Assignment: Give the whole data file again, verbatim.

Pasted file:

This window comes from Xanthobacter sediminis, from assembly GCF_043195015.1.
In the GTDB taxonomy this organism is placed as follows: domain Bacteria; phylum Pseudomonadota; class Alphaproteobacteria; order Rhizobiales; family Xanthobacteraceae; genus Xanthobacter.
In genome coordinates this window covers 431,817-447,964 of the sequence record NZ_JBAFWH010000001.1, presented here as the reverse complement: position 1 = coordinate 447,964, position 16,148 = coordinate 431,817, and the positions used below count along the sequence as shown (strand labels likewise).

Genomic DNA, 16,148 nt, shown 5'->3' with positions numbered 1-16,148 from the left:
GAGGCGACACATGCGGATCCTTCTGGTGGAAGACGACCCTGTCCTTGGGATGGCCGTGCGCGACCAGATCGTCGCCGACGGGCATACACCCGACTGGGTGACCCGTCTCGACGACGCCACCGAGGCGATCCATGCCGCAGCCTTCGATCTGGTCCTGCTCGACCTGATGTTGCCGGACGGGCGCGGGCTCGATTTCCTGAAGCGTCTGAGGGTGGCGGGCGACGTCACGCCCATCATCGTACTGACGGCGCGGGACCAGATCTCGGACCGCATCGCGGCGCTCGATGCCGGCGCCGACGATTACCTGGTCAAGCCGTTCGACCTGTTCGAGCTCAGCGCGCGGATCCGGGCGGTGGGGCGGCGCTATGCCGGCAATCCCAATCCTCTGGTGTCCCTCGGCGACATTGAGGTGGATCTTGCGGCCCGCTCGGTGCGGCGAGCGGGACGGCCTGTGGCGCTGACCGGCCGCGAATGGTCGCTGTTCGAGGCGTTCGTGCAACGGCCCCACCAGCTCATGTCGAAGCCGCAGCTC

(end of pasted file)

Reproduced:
This window comes from Xanthobacter sediminis, from assembly GCF_043195015.1.
In the GTDB taxonomy this organism is placed as follows: domain Bacteria; phylum Pseudomonadota; class Alphaproteobacteria; order Rhizobiales; family Xanthobacteraceae; genus Xanthobacter.
In genome coordinates this window covers 431,817-447,964 of the sequence record NZ_JBAFWH010000001.1, presented here as the reverse complement: position 1 = coordinate 447,964, position 16,148 = coordinate 431,817, and the positions used below count along the sequence as shown (strand labels likewise).

Genomic DNA, 16,148 nt, shown 5'->3' with positions numbered 1-16,148 from the left:
GAGGCGACACATGCGGATCCTTCTGGTGGAAGACGACCCTGTCCTTGGGATGGCCGTGCGCGACCAGATCGTCGCCGACGGGCATACACCCGACTGGGTGACCCGTCTCGACGACGCCACCGAGGCGATCCATGCCGCAGCCTTCGATCTGGTCCTGCTCGACCTGATGTTGCCGGACGGGCGCGGGCTCGATTTCCTGAAGCGTCTGAGGGTGGCGGGCGACGTCACGCCCATCATCGTACTGACGGCGCGGGACCAGATCTCGGACCGCATCGCGGCGCTCGATGCCGGCGCCGACGATTACCTGGTCAAGCCGTTCGACCTGTTCGAGCTCAGCGCGCGGATCCGGGCGGTGGGGCGGCGCTATGCCGGCAATCCCAATCCTCTGGTGTCCCTCGGCGACATTGAGGTGGATCTTGCGGCCCGCTCGGTGCGGCGAGCGGGACGGCCTGTGGCGCTGACCGGCCGCGAATGGTCGCTGTTCGAGGCGTTCGTGCAACGGCCCCACCAGCTCATGTCGAAGCCGCAGCTC